As the year progresses, an opportunity to read with me becomes a highly sought after commodity. Underlying the requests to be allowed to read to me is, of course, “I want to show you how good I am at reading.” I never decline such an offer. But I will prioritise certain learners who I think need extra support. I do have external motivators in place to help the reluctant few in the beginning. Mostly, the motivator takes the shape of my ability to control access to the wonderful range of play resources in the classroom. Eventually, it all spirals up and up and the learning becomes intrinsically motivated. Great academic learning supporting great social learning. Inevitably, everyone becomes a great reader. The link between social and academic learning can not be understated.

The second element of my reading programme that helps it to be successful is something that I have already alluded to. That is, teaching reading needs to be more than about imparting the mechanical skills of reading. Teaching reading needs to be about inspiring and instilling a love of reading. That’s because sharing a passion for learning will always have a greater influence on a child’s success than direct instruction ever will. And I often wonder whether teachers fully appreciate the value of reading aloud as a way of developing great readers. In all my years in the classroom, I have never ceased to be amazed by the willingness of a child to be captured by a good story. A class of 5-6 year olds can go from noise and chaos to silence, the moment a book is opened. But it’s not always quiet. A good story can also be a time for questioning and discussion. Their enthusiasm and ability to understand and process complex ideas is impressive and informative. It often reveals an insight into a child that I previously had no awareness of. ie. formative assessment in action.

There is also the more ephemeral role that stories have on learning – their ability to engage children emotionally – within the classroom as well as beyond. Stories allow us to see life beyond the literal. To see in colour; beyond black and white. To dream. Yann Martel, author of ‘Life of Pi’, has this to say about fictional stories, “By imaginatively engaging with characters who we may not meet in real life, or by considering scenarios we may never actually find ourselves in, we can practice empathising with others and seeing from another point of view. We can learn from fictions in this way by being open to new experiences that we see in our mind’s eye. Narratives can teach us something new and encourage open heartedness. In reading we dream, and our dreams define how we live our lives.”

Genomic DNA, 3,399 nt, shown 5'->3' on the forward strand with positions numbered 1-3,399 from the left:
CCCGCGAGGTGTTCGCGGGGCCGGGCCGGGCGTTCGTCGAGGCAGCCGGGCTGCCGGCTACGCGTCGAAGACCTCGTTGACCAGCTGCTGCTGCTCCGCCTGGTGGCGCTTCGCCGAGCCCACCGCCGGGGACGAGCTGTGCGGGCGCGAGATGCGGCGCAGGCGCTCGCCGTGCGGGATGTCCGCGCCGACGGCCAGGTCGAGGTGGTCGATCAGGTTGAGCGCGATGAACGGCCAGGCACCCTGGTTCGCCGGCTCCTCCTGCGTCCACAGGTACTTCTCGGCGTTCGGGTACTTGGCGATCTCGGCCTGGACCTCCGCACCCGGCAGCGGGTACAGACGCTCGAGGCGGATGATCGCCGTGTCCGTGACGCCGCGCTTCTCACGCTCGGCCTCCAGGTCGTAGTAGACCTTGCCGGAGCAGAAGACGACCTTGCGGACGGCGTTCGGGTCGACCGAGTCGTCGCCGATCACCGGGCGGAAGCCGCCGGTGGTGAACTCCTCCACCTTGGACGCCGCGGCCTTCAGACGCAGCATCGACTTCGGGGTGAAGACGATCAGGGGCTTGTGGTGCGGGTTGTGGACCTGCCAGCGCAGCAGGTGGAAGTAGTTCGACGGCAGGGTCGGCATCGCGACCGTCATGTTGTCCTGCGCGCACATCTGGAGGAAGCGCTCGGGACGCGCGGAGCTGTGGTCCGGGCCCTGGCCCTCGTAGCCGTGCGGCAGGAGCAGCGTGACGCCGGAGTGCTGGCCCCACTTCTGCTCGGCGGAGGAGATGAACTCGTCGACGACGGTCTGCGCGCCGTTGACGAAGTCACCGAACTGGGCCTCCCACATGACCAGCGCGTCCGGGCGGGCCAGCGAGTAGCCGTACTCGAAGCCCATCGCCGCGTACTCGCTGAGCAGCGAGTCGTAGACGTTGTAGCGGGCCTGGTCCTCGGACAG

Finally, I think there is a wider issue at play here too. New Zealand writer of children’s stories, Joy Cowley, takes umbrage with the idea that boys are not interested in reading. She believes that it’s a case of boys “are not interested in reading the books they are given.” According to her, “books should love a child and help a child to feel powerful.” These days I actively seek out books that have a boy hero in them in order to avoid what Joy Cowley describes as a case of “oestrogen strangling testosterone”. (Is that not an apt description of the education sector as a whole?) These kinds of books do exist but you have to seek them out. I suggest that the test as to whether you have got the right book is when a bunch of 5 year olds ask you to keep on reading a story that lacks any pictures for them to look at.